This towering Saguaro, close to forty feet, fail across a trail near the Sabino Creek Dam. This big fellow had no arms even though it had to be well over 100 years old. There were no signs of disease so it may have just gotten too big for its root system.

kenne

The Hiker   2 comments

Doves, Lightening, HikingThe Hiker — Image by kenne

Further on down the trail
the hiker moves on knowing
life carries him from unknown
to unknown yet a master of destiny.

The hiker prevents the routine
from concealing nature’s secrets
even when the trail’s challenges
come face to face with suffering.

For the hiker, easy and difficult
hikes can all have the same face
until environmental factors cross
the path creating new challenges.

— kenne

Bad Day On Lemmon Rock   7 comments

Lemmon Rock Trail (1 of 1) blog

Pusch Ridge Wilderness — Image by kenne

BAD DAY ON LEMMON ROCK

The wilderness area of the Santa Catalina Mountains
provides many beautiful vistas, massive majestic
rock formations and several challenging hiking trails.

For the start of the fall hiking season,
the naturalists scheduled a hike starting
at the highest point atop Mount Lemmon.

In a prologue to frost and early fall colors,
we arranged a shuttle car at Marshall Gulch
so not to double back the six and a half-mile hike.

Having led this hike two months ago,
it combines four trails leading down into and out
of the Pusch Ridge Wilderness to Marshall Gulch.

Beginning on the Mount Lemmon trail,Wilderness Rock Trail 09-01-14-3658Lemmon Rock Lookout blog
we follow a forest service road through
upper mountain meadows to the Lemmon Rock trail.

The two rocky trails provide a steep 1,800-foot drop
through tall pines on rocky slopes lined with thorny shrubs
with an occasional cairn marking the many switchbacks.

However, cairns are of little help if I misread
a marker and attempts to create my own trail
down an even steeper rocky slope.

Taking a wrong turn at a trail marker,
which was about an hour into the hike,

was the beginning of my bad day on Lemmon Rock.

It quickly became apparent my pace was too fast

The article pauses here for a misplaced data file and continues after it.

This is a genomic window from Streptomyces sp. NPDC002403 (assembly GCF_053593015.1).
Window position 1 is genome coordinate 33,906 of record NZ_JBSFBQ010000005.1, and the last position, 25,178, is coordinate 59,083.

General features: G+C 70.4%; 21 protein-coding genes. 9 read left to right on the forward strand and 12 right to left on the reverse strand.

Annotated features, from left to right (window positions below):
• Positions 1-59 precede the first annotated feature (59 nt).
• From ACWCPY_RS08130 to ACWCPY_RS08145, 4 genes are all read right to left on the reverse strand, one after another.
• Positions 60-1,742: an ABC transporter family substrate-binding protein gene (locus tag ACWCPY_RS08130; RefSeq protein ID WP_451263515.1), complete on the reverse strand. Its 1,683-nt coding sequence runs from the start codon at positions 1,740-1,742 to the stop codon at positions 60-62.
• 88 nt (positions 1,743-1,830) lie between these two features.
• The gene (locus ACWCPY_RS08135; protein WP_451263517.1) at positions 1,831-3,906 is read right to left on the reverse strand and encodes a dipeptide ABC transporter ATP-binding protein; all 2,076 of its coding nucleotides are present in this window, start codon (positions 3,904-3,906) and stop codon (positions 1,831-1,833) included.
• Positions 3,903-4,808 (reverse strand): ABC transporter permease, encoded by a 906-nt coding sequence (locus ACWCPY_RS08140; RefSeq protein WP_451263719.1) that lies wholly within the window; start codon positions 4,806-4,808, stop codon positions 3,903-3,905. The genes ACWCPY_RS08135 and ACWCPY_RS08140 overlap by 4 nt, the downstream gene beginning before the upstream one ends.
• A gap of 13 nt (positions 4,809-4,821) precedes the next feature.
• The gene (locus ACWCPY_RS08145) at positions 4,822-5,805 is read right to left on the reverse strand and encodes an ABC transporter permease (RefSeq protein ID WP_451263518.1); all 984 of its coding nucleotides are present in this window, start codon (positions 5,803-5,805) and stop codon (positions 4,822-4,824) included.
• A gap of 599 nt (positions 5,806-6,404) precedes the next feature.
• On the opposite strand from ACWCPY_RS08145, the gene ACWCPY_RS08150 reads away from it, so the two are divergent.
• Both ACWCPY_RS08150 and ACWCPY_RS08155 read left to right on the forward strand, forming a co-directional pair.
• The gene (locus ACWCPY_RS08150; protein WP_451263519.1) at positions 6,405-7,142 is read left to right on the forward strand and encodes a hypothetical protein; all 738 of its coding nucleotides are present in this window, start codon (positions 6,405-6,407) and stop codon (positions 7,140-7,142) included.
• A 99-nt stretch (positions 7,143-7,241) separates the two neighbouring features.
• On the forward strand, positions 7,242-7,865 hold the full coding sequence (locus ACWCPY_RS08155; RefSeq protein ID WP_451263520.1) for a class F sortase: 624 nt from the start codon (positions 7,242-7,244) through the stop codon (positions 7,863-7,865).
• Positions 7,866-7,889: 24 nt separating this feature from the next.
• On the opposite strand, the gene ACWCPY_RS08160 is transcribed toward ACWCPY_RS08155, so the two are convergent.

for the rocky slope, I was proceeding down, planting
my right foot, so to begin a slide, only to twist my ankle.

The pain told me this was not a slight twist of the ankle —
Oh, SHIT! SHIT! SHIT! Holding back additional profanity,
I quickly started getting up, checking out the damage.

Anyone who hikes with me knows I usually
have my four-pound camera/lens on
the left shoulder, which I balance with the left hand.

Not this time, since I was wearing
a center-body camera harness —
for the first time, not focusing on saving my camera.

In pain, I did a four-point crawl up to the trail
after answering some ankle movement questions
from a fellow hiker, a retired foot doctor.

Continuing to walk on the rocky trail was difficult —
generating expressions of concern from everyone,
some checking their backpacks for an ankle wraps.

Someone had a velcro Ace bandage,
without which I would not have been able
to continue the remaining five miles to the gulch.

The ankle wrap was a blessing, but having now
given the experience, more thought, although a steep climb,
the shorted hike would have been back up to the top.

We live and learn, or do we?
Would I hike five miles again on a sprained ankle?
I hope I never have to face the question.

How here I sit with my wrapped
black and blue swollen ankle iced down —
I guess I won’t be hiking again soon.

— kenne “Wrong-turn” Turner

springed ankle (1 of 1)-2 blogSprained Ankle — Image by Jeff

 

Monday Morning Milers Hiking Mount Bigelow   3 comments